Higher Room Rates Satisfy Hotel Guests

July 25, 2011

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jdpower-luxury-hotel-july-2011.JPGHotel guest satisfaction with costs and fees has improved despite higher room rates, while satisfaction with other service and product-related aspects has declined amid increasing occupancy rates, according to the J.D. Power and Associates 2011 North America Hotel Guest Satisfaction Index Study.

Occupancy Jumps 5%

jdpower-midscale-hotel-july-2011.JPGThe study finds that satisfaction with costs and fees has increased to an average of 739 (on a 1,000-point scale) in 2011, 20 points higher than 2010. Meanwhile, occupancy and average daily rate in the US hotel industry have been steadily increasing during the past year. According to Smith Travel Research, Inc., occupancy is up to an average of 65.1% as of May 2011, an increase of 4.6% compared with May 2010. During the same time frame, average daily rate has increased to an average of $101.54, up by 4% from last year.

Overall Satisfaction Drops

While satisfaction with cost and fees is higher in 2011 compared with 2010, satisfaction with other areas of the guest experience, ranging from facilities and operations to services, has decreased. As a result, overall satisfaction averages 764 in 2011, down from 771 in 2010.

According to J.D. Power analysis, many chains are now making investments that were delayed due to the downturn in the economy, but which will take time to complete. Hoteliers are also being careful not to add more staff until they believe higher levels of demand will be sustained. At the same time, guests are returning to hotels in greater numbers, reversing satisfaction gains realized when hotels were less busy during the downturn. J.D. Power advises the decline in overall satisfaction in 2011 reflects that hotel improvement efforts and investments are lagging behind rising customer expectations.

Ritz Carlton Impresses Luxury Customers

The study measures overall hotel guest satisfaction across seven1 hotel segments: luxury; upper upscale; upscale; mid-scale full service; mid-scale limited service; economy/budget; and extended stay. Seven key measures are examined within each segment to determine overall satisfaction: reservations; check-in/check-out; guest room; food and beverage; hotel services; hotel facilities; and costs and fees.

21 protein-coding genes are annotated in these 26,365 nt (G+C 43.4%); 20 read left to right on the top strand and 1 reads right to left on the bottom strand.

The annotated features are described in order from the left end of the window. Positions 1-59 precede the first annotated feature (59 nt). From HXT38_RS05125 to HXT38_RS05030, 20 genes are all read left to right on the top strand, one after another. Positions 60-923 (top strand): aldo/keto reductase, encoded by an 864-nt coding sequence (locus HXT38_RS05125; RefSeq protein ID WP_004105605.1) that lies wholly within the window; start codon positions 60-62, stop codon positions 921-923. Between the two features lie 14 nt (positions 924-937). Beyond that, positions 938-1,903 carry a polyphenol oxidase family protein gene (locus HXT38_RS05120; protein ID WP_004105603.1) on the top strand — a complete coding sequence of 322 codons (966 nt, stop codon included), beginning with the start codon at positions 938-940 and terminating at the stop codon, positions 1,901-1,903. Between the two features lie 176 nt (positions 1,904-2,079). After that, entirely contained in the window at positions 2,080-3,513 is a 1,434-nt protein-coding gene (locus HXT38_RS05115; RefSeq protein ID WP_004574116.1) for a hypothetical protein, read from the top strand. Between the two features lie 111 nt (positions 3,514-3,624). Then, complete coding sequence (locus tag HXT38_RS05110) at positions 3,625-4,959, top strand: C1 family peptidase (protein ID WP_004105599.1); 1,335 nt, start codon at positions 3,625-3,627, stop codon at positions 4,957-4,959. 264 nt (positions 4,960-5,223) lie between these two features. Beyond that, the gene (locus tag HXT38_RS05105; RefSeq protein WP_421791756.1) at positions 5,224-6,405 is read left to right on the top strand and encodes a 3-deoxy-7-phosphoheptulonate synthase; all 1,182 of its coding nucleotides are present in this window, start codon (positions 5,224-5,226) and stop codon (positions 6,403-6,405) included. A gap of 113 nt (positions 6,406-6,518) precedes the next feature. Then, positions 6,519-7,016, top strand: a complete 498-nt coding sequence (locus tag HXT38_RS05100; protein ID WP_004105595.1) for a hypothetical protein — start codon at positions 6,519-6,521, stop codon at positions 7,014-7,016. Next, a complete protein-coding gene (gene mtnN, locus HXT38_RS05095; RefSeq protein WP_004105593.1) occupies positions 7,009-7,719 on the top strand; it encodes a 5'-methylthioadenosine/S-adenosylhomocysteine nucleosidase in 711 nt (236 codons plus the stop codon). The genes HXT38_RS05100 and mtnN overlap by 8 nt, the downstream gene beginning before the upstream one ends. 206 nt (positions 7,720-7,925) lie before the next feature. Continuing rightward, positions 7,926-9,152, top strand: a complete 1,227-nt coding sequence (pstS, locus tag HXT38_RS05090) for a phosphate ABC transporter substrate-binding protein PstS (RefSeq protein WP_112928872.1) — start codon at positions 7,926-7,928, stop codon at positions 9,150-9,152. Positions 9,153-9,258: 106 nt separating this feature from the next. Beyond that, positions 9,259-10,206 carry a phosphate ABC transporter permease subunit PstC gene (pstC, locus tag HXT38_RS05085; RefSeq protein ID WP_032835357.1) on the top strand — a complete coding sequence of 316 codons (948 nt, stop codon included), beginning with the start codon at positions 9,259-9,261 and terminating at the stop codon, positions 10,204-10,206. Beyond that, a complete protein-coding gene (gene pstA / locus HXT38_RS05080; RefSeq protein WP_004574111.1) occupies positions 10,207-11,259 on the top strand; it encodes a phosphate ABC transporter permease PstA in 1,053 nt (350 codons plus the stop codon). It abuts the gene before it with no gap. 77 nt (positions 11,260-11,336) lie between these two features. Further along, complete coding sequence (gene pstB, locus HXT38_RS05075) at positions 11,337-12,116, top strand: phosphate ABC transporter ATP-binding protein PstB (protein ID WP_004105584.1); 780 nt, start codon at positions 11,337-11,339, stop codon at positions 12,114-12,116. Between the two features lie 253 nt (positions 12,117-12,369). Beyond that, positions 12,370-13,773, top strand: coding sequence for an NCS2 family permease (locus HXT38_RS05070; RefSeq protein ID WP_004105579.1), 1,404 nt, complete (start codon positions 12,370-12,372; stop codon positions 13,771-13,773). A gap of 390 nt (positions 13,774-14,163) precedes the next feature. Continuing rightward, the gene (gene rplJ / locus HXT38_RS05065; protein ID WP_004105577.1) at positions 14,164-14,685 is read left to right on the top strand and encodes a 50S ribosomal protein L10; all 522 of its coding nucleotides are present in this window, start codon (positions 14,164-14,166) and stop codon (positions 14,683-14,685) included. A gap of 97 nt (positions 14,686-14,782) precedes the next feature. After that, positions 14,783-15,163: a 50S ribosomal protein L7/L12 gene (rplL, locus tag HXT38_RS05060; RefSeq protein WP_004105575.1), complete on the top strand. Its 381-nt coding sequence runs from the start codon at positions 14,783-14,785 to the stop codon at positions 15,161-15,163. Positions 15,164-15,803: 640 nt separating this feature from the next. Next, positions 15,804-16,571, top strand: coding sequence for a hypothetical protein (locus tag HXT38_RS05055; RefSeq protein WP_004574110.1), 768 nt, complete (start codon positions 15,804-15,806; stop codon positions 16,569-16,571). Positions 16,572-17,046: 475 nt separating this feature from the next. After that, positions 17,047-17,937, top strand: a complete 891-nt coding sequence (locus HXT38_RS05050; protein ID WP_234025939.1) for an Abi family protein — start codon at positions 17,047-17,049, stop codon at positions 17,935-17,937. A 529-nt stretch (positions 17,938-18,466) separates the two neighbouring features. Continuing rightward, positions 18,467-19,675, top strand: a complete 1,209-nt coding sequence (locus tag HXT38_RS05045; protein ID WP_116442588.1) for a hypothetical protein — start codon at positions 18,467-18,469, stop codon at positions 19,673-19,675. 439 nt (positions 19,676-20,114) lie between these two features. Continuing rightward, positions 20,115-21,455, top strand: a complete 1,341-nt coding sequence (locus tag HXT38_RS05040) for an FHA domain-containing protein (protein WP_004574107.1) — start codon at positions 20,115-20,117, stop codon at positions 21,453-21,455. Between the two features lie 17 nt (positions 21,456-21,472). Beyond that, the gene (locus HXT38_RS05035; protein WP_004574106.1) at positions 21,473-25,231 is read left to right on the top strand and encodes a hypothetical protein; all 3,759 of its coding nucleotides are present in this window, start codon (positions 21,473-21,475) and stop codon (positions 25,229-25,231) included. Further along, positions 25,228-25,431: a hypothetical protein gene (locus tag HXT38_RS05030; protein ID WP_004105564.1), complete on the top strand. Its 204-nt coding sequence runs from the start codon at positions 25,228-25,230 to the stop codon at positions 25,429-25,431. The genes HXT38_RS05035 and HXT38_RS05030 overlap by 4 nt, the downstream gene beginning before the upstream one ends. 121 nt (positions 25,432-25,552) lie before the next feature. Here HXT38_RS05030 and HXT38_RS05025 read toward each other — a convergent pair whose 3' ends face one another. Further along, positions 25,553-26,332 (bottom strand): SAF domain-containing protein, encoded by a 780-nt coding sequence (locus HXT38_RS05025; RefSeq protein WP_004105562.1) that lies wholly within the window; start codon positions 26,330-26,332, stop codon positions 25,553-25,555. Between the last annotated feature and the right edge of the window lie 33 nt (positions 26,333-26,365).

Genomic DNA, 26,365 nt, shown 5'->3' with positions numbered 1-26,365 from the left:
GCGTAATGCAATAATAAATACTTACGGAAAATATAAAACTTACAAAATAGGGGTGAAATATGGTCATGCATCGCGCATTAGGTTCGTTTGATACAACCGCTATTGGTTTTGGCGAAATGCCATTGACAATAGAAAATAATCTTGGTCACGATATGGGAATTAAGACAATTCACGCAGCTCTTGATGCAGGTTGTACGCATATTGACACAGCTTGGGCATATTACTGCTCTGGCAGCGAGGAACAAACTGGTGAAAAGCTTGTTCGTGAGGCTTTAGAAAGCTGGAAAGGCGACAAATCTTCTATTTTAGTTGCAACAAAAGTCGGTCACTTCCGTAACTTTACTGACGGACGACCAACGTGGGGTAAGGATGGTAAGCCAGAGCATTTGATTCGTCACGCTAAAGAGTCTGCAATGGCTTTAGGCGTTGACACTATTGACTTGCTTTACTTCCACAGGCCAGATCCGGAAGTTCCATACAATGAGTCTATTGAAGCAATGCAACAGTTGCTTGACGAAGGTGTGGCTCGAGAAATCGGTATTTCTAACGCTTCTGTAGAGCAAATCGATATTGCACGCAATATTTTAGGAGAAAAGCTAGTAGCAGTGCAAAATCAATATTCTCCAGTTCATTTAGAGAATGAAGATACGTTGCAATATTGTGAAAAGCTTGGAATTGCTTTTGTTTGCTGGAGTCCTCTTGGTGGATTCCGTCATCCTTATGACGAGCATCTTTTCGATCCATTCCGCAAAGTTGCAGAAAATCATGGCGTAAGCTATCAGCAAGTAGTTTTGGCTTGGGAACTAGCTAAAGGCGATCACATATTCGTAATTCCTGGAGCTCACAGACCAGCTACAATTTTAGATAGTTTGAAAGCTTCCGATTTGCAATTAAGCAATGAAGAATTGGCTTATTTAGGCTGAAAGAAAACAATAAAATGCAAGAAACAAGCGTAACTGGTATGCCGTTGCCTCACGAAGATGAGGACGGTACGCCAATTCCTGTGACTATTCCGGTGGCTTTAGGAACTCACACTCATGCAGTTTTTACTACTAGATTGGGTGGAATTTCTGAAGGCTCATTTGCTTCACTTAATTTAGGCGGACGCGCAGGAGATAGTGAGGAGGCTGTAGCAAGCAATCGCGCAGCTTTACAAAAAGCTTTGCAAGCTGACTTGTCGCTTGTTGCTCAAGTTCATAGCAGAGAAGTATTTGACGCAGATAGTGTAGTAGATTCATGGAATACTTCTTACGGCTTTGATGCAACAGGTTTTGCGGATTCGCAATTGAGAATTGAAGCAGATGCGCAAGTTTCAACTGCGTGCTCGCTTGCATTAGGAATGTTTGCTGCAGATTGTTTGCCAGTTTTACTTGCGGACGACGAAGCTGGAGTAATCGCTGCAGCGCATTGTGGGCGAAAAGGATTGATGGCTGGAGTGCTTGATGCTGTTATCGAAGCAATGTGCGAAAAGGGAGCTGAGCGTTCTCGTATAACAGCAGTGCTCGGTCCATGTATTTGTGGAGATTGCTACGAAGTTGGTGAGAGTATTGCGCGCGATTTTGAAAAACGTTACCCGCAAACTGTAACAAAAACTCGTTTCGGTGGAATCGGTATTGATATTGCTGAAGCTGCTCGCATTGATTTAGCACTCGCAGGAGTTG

The following hotel brands rank highest in guest satisfaction within their respective segments:

  • Luxury: The Ritz-Carlton (for a second consecutive year) with a score of 858 compared to segment average of 829;
  • Upper Upscale: Embassy Suites Hotels with a score of 817 compared to segment average of 795;
  • Upscale: Hotel Indigo with a score of 838 compared to segment average of 794;
  • Mid-Scale Full Service: Holiday Inn with a score of 775 compared to segment average of 752;
  • Mid-Scale Limited Service: Drury Inn & Suites (for a sixth consecutive year) with a score of 836 compared to segment average of 737;
  • Economy/Budget: Microtel Inns & Suites (for a 10th consecutive year) with a score of 740 compared to segment average of 679;
  • Extended Stay: Homewood Suites (for a second consecutive year) with a score of 821 compared to segment average of 782.

Other Findings

  • 18% of hotel guests in 2011 report having experienced a problem during their stay.
  • 13% of guests say they experienced a problem with the internet connection or speed at their hotel, and 60% reported the problem.
  • Among guests who reported noise problems to hotel staff, 35% say their problem was resolved. Among guests who reported Internet usage problems, the resolution rate averages 39%.
  • Satisfaction among guests who experience a problem during their hotel stay averages more than 100 points lower than satisfaction among guests with a problem-free experience.

Amex: Barbell Effect Hits Lodging Spend

Economy lodging was favored by all US consumer groups in Q1 2011, with overall spend increasing by 14%, according to American Express Business Insights data. Echoing the barbell effect, luxury lodging spend was close behind with a 7.5% increase, showing businesses and consumers alike spent at extreme ends of the spectrum. Upscale and midscale lodging spend increased by just 3.2% and 1.2%, respectively.

Ultra-affluent consumers (the highest-spending group) increased spend on economy lodging by an impressive 19.6% during the quarter, compared to an increase of 3.8% on luxury lodging. Average consumers splurged a bit more than their ultra-affluent counterparts by increasing spend on luxury lodging by 5.7%, but economy lodging still remained the preferred choice for this group at a 7.4% spend increase.

About the Data: The 2011 North America Hotel Guest Satisfaction Index Study is based on responses gathered between June 2010 and May 2011 from more than 61,300 guests from Canada and the United States who stayed in a hotel in North America between May 2010 and May 2011. J.D. Power and Associates published the study, which is the source of the enclosed charts.

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